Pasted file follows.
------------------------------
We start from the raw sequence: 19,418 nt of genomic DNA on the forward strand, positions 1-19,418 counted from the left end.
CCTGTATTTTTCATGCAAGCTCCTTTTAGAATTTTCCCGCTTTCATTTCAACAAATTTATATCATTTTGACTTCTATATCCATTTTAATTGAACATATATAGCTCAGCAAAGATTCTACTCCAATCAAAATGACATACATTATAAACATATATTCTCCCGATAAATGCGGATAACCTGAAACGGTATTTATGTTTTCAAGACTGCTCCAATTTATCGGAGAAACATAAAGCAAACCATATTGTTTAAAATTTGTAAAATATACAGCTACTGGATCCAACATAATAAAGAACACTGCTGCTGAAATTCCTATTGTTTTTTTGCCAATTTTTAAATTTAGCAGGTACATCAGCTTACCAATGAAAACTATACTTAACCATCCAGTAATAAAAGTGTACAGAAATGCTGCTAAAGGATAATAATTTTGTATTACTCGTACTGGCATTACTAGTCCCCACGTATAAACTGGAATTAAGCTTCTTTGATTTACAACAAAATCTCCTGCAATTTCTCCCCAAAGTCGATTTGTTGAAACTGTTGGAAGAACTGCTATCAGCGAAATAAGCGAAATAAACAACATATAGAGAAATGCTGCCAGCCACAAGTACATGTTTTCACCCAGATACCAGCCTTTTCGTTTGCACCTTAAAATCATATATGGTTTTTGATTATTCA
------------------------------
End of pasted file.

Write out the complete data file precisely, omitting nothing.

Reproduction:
We start from the raw sequence: 19,418 nt of genomic DNA on the forward strand, positions 1-19,418 counted from the left end.
CCTGTATTTTTCATGCAAGCTCCTTTTAGAATTTTCCCGCTTTCATTTCAACAAATTTATATCATTTTGACTTCTATATCCATTTTAATTGAACATATATAGCTCAGCAAAGATTCTACTCCAATCAAAATGACATACATTATAAACATATATTCTCCCGATAAATGCGGATAACCTGAAACGGTATTTATGTTTTCAAGACTGCTCCAATTTATCGGAGAAACATAAAGCAAACCATATTGTTTAAAATTTGTAAAATATACAGCTACTGGATCCAACATAATAAAGAACACTGCTGCTGAAATTCCTATTGTTTTTTTGCCAATTTTTAAATTTAGCAGGTACATCAGCTTACCAATGAAAACTATACTTAACCATCCAGTAATAAAAGTGTACAGAAATGCTGCTAAAGGATAATAATTTTGTATTACTCGTACTGGCATTACTAGTCCCCACGTATAAACTGGAATTAAGCTTCTTTGATTTACAACAAAATCTCCTGCAATTTCTCCCCAAAGTCGATTTGTTGAAACTGTTGGAAGAACTGCTATCAGCGAAATAAGCGAAATAAACAACATATAGAGAAATGCTGCCAGCCACAAGTACATGTTTTCACCCAGATACCAGCCTTTTCGTTTGCACCTTAAAATCATATATGGTTTTTGATTATTCA